I find it ironic that directly adjacent to my thread is a post inquiring to others about working overseas. What is WRONG with this picture? Why can't or better yet, why WON'T we keep these techs stateside? Going overseas to work in our profession should not even be a consideration. What have we allowed to become of our industry when techs seriously consider this option? Hard to be critical of those who send jobs and industry overseas, when our own techs give consideration to working likewise.

    All the best,

    Irish

    I am going to assume you are asking a serious question. So, I will give you ther serious answer.

    Overseas work is a dangerous adventure that offers the lure of over 80k a year with no US taxes, and smaller taxes above the threshold for taxation, along with meals, a room, and and a 12 by 7 work week, with two trips home a year.

    In three years, you have enough to buy a nice home for cash, or enough to open your own shop.
    [Avatar photo from a Florida training accident. Everyone walked away.]
    2 Tim 3:16-17

    RSES CMS, HVAC Electrical Specialist
    Member, IAEI

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  14. #11
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    My service manager has 6 kids from 29 down to 13. The kids plant the seed in the brightest kids, not going to College, that they may want to look into HVAC and invite them to meet us and a few techs to learn about the trade. About 50% of the kids we meet with are interested in joining us. Of that about 60% succeed in the trade. Don't know what I'm going to do once all his kids graduate High School. The biggest problem we have is that our biggest competitor for these kids are the local Cable companies that are offering 23-25/hr right out of school.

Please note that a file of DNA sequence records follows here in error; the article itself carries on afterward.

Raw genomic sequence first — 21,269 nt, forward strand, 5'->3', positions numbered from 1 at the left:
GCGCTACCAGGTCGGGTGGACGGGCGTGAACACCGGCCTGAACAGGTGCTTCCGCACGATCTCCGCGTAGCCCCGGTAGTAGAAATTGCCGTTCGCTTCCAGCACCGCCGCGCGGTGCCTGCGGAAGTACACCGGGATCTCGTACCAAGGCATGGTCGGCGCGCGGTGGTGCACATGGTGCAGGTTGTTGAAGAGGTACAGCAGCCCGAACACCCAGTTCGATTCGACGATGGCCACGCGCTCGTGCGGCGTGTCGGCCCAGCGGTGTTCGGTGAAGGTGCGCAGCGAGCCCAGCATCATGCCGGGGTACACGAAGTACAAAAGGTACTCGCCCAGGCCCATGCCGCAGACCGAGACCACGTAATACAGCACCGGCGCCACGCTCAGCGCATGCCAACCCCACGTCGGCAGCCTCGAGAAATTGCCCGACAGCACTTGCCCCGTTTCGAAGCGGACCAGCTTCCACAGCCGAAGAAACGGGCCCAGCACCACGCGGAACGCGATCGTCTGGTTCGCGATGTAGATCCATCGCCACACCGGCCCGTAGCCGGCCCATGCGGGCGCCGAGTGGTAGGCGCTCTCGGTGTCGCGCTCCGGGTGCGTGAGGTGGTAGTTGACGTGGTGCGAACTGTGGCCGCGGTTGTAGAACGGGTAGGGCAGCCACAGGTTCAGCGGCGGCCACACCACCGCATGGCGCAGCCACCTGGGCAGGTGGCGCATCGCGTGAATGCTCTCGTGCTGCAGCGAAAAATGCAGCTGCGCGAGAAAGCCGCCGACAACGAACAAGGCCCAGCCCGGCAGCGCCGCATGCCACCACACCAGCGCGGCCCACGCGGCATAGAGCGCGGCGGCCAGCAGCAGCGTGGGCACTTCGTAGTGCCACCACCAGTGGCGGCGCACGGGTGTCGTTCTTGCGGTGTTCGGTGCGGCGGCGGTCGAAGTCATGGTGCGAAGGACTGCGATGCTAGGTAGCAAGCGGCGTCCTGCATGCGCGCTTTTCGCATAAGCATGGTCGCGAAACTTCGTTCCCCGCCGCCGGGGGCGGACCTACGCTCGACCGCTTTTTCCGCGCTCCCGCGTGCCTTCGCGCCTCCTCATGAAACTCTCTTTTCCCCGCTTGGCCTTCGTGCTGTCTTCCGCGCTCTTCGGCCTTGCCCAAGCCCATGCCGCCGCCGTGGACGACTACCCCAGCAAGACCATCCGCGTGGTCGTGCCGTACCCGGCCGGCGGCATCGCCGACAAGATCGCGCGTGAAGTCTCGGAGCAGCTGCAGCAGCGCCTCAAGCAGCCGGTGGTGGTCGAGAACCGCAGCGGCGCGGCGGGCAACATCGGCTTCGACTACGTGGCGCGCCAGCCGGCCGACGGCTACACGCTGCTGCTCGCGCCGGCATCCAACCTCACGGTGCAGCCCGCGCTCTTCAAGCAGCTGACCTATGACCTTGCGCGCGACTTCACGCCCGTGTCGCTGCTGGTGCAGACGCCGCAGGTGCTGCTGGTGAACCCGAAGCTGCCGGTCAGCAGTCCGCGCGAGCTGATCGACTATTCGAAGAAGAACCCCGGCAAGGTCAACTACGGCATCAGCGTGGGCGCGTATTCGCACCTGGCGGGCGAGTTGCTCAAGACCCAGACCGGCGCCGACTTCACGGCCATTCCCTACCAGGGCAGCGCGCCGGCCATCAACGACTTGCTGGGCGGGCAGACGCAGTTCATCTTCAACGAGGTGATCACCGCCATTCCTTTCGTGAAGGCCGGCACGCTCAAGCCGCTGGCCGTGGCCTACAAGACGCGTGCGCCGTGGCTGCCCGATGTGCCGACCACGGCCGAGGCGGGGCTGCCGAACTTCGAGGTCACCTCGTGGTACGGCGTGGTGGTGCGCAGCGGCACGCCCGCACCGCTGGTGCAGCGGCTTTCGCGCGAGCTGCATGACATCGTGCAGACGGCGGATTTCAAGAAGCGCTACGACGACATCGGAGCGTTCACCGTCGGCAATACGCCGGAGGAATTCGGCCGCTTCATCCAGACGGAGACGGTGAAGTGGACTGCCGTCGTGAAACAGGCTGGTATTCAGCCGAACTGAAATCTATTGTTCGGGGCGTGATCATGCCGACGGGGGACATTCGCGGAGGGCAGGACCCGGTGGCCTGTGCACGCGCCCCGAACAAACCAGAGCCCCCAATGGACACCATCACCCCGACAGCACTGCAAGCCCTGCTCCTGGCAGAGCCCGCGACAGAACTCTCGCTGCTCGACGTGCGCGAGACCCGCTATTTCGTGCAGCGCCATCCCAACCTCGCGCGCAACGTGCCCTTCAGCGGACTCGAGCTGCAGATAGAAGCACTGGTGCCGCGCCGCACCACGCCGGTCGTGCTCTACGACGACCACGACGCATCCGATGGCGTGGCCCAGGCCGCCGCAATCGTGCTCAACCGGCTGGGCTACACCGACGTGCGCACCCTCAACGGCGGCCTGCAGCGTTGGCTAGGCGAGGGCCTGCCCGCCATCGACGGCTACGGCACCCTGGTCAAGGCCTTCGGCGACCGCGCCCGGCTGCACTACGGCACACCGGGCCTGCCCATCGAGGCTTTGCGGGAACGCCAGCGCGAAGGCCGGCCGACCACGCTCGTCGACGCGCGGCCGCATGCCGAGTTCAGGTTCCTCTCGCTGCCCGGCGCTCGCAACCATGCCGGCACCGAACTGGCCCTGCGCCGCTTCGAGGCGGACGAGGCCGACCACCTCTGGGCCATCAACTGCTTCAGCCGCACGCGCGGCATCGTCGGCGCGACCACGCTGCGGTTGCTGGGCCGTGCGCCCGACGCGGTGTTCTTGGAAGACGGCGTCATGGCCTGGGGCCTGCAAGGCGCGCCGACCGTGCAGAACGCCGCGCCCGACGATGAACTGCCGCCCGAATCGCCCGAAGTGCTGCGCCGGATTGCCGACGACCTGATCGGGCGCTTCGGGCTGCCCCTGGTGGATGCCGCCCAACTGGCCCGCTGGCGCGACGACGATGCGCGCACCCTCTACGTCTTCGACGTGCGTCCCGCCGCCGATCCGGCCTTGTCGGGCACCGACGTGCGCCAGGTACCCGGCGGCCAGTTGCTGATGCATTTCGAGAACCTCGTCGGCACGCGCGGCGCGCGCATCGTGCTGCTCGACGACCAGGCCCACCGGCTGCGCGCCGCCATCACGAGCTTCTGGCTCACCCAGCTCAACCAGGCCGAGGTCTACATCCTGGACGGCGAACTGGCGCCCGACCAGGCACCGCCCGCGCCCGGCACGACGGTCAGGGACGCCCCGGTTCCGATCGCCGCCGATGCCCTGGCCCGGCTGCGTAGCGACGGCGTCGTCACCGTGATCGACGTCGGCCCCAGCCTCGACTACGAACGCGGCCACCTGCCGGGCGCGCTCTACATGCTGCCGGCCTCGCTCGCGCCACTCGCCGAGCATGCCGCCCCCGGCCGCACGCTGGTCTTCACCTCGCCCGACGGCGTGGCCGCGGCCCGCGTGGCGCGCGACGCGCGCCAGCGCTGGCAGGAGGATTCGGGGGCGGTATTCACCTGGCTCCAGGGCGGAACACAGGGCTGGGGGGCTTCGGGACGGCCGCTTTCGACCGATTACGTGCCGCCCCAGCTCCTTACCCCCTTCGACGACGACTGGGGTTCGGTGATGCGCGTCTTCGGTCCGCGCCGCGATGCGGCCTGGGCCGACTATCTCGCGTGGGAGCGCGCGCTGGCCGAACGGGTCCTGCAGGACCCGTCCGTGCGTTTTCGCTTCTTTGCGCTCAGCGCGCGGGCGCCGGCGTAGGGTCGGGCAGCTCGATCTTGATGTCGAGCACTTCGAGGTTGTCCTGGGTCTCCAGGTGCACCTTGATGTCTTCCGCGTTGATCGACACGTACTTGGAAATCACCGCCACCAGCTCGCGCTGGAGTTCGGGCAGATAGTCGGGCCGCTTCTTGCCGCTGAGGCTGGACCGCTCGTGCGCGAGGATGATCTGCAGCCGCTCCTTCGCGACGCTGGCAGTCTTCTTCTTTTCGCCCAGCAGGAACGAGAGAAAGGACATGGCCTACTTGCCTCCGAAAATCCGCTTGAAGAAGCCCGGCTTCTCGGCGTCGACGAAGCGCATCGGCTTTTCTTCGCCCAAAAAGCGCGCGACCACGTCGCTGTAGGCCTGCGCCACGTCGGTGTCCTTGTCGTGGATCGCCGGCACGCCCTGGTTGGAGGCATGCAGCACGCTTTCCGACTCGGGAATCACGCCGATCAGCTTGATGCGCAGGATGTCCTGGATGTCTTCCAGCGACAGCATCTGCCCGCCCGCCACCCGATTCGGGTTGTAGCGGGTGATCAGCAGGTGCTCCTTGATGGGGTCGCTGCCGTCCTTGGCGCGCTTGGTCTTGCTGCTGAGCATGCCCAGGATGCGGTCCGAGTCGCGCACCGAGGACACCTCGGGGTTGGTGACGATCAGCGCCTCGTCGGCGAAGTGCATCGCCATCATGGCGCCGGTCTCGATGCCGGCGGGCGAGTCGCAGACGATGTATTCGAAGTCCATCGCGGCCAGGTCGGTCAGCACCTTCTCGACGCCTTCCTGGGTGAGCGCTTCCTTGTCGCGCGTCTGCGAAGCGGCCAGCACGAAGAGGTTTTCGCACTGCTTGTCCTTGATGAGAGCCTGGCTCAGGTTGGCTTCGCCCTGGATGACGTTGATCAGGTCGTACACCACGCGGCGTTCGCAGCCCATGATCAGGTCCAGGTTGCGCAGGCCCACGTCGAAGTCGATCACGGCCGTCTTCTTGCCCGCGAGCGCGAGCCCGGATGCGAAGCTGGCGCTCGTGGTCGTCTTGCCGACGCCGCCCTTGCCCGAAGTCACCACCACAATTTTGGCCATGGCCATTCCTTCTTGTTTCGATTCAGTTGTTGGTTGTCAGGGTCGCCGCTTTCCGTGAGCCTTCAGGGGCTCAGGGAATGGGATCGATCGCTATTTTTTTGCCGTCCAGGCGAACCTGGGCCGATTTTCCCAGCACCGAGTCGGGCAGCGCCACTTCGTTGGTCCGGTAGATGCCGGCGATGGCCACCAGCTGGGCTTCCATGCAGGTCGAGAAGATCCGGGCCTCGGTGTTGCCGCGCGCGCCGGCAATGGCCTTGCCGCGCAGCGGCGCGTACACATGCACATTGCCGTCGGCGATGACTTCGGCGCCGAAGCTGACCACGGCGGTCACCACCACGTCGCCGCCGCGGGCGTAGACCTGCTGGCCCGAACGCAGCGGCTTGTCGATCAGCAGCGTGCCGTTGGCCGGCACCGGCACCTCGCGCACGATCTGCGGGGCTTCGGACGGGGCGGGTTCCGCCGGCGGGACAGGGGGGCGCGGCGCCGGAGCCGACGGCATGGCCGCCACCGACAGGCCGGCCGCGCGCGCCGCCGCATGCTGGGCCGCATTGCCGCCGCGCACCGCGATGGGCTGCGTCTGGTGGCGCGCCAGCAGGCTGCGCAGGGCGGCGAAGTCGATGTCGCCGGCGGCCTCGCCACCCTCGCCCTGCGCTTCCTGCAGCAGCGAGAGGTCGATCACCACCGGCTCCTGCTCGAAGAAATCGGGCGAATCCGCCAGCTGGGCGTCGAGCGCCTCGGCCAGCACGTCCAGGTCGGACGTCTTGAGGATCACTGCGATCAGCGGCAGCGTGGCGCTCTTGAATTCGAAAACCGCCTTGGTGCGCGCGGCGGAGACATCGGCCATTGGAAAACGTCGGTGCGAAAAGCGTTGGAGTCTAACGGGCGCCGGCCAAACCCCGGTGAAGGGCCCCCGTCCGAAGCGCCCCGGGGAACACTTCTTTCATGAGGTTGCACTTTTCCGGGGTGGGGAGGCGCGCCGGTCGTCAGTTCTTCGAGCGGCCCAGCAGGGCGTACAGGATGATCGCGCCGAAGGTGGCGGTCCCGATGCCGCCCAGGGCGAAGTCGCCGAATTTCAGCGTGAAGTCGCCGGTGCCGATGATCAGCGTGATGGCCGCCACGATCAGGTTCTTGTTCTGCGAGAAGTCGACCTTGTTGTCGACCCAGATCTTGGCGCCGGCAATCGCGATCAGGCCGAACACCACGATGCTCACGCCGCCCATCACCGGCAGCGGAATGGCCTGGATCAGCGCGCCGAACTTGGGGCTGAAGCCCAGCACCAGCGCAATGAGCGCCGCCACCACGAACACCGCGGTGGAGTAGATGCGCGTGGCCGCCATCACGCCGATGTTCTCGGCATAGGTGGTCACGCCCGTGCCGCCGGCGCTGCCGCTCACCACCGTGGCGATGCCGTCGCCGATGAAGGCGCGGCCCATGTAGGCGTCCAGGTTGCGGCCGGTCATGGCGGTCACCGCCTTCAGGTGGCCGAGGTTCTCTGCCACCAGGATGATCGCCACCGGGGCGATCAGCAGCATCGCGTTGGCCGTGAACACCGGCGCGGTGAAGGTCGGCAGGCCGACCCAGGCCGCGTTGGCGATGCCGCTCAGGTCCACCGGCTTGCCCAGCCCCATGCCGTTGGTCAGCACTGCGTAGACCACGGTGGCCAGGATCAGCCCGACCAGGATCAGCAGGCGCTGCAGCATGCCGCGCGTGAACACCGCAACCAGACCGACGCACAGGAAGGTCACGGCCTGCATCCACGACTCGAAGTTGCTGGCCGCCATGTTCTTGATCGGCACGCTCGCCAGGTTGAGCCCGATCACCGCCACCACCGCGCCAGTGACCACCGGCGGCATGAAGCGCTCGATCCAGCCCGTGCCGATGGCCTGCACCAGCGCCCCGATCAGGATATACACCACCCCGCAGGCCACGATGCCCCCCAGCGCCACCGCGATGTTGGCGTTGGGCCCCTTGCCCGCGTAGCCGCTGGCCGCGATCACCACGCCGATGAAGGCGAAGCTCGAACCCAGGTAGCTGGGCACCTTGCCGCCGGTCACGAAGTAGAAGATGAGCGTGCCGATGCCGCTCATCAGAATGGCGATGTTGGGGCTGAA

15. #12
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    I know a strictly commercial plan & spec company that gets a lot of installers from what here in Tx is referred to as the "Cofield Tech School" which is a division of the prison system. But like I said its all commercial new construction or replacement but I still don't know how some of these guys can set foot on some jobs such as a school retrofit. I wouldn't have hired these guys when I was operational but thats me.

  16. #13
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    Retail Ready Career Center pumps out some good quality Techs!!! The majority of the graduates are military veterans as well! I would love to speak with you about our school and graduates.